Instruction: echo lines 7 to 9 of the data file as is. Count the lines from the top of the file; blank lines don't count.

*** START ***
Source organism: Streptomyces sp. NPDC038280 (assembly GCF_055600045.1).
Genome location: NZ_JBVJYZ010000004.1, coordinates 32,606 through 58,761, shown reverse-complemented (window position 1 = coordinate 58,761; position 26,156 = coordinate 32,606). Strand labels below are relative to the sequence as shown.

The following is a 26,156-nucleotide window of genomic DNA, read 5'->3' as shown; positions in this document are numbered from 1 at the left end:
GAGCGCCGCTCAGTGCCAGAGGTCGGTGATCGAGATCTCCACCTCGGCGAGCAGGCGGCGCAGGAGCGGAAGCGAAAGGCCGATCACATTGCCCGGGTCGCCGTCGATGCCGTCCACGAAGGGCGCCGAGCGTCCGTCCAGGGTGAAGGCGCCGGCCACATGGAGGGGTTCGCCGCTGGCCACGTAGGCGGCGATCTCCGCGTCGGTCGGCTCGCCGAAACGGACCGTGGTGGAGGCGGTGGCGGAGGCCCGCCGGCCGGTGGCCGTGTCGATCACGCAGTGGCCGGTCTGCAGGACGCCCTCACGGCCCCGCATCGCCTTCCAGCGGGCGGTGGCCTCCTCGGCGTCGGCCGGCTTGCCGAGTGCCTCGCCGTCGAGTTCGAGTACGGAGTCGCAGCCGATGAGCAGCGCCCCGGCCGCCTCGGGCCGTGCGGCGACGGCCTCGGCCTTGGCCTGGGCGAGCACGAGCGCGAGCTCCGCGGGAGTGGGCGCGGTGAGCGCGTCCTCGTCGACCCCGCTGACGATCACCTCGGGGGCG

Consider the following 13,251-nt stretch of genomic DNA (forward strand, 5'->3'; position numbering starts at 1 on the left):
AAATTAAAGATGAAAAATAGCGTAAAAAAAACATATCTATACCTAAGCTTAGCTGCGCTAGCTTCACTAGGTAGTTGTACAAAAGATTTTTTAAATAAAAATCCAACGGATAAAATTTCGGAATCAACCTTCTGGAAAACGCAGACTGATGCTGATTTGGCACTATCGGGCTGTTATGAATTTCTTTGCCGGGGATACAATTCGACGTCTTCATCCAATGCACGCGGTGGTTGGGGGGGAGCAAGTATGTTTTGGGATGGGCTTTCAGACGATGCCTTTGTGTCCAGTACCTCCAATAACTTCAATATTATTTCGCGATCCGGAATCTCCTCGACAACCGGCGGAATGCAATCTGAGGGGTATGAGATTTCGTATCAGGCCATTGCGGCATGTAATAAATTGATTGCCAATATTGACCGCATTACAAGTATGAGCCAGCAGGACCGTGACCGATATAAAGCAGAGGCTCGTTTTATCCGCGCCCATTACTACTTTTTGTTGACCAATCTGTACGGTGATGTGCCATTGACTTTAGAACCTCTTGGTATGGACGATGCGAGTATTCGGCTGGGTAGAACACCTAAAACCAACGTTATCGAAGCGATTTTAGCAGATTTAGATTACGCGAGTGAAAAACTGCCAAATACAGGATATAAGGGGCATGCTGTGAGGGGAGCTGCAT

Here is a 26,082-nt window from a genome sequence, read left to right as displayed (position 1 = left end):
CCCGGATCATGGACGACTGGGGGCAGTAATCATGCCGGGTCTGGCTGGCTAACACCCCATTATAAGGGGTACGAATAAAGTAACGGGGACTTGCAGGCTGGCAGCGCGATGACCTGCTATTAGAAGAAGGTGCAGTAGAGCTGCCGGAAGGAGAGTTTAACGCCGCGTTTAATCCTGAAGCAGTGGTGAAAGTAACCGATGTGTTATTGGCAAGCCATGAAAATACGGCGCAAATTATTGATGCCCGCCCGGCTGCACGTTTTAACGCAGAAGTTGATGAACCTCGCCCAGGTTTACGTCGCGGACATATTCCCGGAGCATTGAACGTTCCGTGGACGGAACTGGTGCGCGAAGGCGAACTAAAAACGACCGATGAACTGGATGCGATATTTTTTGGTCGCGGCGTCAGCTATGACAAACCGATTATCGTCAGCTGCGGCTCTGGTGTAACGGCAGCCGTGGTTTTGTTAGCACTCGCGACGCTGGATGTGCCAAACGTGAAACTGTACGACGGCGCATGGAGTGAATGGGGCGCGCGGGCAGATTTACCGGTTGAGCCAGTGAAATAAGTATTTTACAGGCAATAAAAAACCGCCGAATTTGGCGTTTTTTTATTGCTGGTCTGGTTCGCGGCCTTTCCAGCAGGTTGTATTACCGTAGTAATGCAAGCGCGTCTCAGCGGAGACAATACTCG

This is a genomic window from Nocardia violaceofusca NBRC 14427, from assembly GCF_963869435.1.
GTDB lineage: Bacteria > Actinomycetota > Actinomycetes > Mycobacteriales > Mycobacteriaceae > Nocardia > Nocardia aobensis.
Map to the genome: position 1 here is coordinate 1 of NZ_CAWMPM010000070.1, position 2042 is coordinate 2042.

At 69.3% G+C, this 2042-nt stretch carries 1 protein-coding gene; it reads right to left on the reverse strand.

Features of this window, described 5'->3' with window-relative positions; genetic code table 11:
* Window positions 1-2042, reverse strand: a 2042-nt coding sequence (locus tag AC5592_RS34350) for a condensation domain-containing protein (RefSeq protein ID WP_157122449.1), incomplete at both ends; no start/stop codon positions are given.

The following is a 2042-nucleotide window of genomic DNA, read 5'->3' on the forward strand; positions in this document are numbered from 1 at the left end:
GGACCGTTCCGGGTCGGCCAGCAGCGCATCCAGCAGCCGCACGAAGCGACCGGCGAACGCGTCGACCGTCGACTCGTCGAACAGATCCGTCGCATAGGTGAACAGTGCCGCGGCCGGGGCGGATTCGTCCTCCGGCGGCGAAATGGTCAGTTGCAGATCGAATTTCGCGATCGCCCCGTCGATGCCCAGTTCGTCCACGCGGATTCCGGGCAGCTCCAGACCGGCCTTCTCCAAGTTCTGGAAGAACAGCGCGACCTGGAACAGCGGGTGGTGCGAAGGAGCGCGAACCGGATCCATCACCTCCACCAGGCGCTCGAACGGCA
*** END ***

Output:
Here is a 26,082-nt window from a genome sequence, read left to right as displayed (position 1 = left end):
CCCGGATCATGGACGACTGGGGGCAGTAATCATGCCGGGTCTGGCTGGCTAACACCCCATTATAAGGGGTACGAATAAAGTAACGGGGACTTGCAGGCTGGCAGCGCGATGACCTGCTATTAGAAGAAGGTGCAGTAGAGCTGCCGGAAGGAGAGTTTAACGCCGCGTTTAATCCTGAAGCAGTGGTGAAAGTAACCGATGTGTTATTGGCAAGCCATGAAAATACGGCGCAAATTATTGATGCCCGCCCGGCTGCACGTTTTAACGCAGAAGTTGATGAACCTCGCCCAGGTTTACGTCGCGGACATATTCCCGGAGCATTGAACGTTCCGTGGACGGAACTGGTGCGCGAAGGCGAACTAAAAACGACCGATGAACTGGATGCGATATTTTTTGGTCGCGGCGTCAGCTATGACAAACCGATTATCGTCAGCTGCGGCTCTGGTGTAACGGCAGCCGTGGTTTTGTTAGCACTCGCGACGCTGGATGTGCCAAACGTGAAACTGTACGACGGCGCATGGAGTGAATGGGGCGCGCGGGCAGATTTACCGGTTGAGCCAGTGAAATAAGTATTTTACAGGCAATAAAAAACCGCCGAATTTGGCGTTTTTTTATTGCTGGTCTGGTTCGCGGCCTTTCCAGCAGGTTGTATTACCGTAGTAATGCAAGCGCGTCTCAGCGGAGACAATACTCG

This is a genomic window from Nocardia violaceofusca NBRC 14427, from assembly GCF_963869435.1.